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'No more heroics': Common workplace act banned after lockdown relaxed

·3-min read

Australians have been warned they need to break one common workplace habit in order to stop the spread of the coronavirus as lockdown restrictions are slowly lifted.

Chief Medical Officer Brendan Murphy said it was important people continued to practise physical social distancing “all the time” and everyone maintained “good hand hygiene, respiratory hygiene [and] everyone stays home when they're unwell".

"No matter how mild your cold or your cough, stay home when you're unwell, and please get a COVID test,” he told reporters on Friday.

Businessmen and women using computers and concentrating in a modern office environment.
Once people are allowed back in the office, they must practise good hand hygiene and stay home if they're unwell. Source: Getty

"That's the best way we'll find these hidden cases of the virus in our community, is if every single person who has any respiratory symptoms gets a COVID test and stays home.

"No more heroics of coming to work with a cough and a cold and a sore throat. That's off the agenda for every Australian for the foreseeable future."

Live coronavirus blog: The latest from Australia

Professor Murphy said the COVID safe plans for the workplaces were “really important”.

He said he believed there would be a permanent change to the “cavalier attitude” of going to work when you’ve got a cold or a flu.

“And I think that will be, even if COVID is gone – and we don’t know whether it will be fully gone from society – that would help with flu seasons and help with general health in the community,” he told reporters.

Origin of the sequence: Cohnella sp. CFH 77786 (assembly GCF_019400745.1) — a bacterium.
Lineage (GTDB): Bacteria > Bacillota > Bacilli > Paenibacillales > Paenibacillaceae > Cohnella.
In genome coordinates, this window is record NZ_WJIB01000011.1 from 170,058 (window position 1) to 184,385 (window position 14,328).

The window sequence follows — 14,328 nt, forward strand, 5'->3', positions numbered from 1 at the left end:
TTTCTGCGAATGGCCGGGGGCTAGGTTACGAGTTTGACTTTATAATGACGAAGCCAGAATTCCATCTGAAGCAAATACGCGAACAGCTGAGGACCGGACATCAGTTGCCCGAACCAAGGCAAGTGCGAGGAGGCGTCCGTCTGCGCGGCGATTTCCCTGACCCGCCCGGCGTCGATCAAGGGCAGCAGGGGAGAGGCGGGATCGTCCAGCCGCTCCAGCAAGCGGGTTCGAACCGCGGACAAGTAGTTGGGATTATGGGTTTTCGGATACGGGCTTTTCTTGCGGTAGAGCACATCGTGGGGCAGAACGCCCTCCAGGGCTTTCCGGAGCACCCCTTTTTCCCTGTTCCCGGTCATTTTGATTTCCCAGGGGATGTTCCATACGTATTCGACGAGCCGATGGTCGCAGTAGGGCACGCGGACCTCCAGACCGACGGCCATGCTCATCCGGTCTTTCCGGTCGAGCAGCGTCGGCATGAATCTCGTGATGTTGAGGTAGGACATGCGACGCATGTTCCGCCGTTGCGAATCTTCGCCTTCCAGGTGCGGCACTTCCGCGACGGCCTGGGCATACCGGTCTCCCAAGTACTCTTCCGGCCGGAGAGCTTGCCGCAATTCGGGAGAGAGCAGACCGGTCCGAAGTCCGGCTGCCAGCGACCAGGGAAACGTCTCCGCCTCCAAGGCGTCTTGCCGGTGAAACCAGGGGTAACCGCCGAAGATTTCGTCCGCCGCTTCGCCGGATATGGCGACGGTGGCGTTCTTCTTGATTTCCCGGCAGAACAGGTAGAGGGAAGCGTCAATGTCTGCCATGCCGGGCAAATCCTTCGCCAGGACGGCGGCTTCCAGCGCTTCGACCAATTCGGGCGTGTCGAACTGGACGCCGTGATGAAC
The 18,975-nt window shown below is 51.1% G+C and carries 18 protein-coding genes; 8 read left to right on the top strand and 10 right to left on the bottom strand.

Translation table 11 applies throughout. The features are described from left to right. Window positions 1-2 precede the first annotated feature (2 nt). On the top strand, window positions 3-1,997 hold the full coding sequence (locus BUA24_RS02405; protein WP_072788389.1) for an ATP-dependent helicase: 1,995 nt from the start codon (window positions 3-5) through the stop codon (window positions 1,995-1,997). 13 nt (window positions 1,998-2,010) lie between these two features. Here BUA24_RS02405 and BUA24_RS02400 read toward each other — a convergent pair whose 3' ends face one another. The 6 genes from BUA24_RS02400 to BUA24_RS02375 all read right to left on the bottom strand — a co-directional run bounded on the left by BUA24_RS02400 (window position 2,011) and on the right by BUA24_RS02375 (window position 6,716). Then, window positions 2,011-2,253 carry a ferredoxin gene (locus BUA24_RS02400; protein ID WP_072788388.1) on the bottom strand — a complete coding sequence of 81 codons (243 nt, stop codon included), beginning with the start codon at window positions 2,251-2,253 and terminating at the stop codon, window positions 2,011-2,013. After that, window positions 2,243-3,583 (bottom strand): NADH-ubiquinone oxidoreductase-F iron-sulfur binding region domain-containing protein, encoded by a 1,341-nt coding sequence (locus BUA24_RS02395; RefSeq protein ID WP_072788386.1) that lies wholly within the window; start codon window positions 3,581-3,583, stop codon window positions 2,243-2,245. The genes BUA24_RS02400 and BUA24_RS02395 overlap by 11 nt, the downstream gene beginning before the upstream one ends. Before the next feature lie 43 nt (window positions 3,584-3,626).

Pictured is Chief Medical Officer Brendan Murphy speaking during a press conference at Parliament House in Canberra.
Australia's Chief Medical Officer Brendan Murphy says people must stay home from work if they're sick. Source: Getty

“So I think that one of the two permanent changes I can see forever is good quality hand hygiene, and that ‘stay at home if you’re unwell’ mentality.

“I think we’re all been guilty of that at various times. I know I have. We’re all going to have to change that mentality.”

Three-step path out of COVID-19

On Friday Scott Morrison told reporters there would be a three-step plan to lift restrictions, with all rules expected to be relaxed by July.

It will be up to states and territories to implement their own plans, with the national cabinet providing baselines.

The national cabinet will then review the stages every three weeks.

As part of stage one, gatherings of up to 10 people will be allowed in business and public spaces, while five visitors are allowed at home.

People are still able to work from home if it works for the employee and employer.

Small restaurants, cafes and shopping will be open and children are expected to be back in the classroom.

Restrictions on boot camps, libraries, community centres and playgrounds will also be lifted and local and regional travel can resume.

Stage two will see gatherings of 20 people at home and in business and public spaces. Working from home will be the same as stage one and organised community sport will be back on the table.

Gyms, beauty parlours, cinemas, galleries and theme parks will also open under stage two, as well as caravan and camping grounds.

Some interstate travel will also likely be allowed.

Under stage three, people will return to their workplaces and gatherings of up to 100 people will be permitted.

Pubs, clubs, nightclubs, food courts, saunas and some gaming venues will also reopen as all interstate travel resumes.

There will be discussions as to whether there can be cross-Tasman, Pacific island and international student travel.

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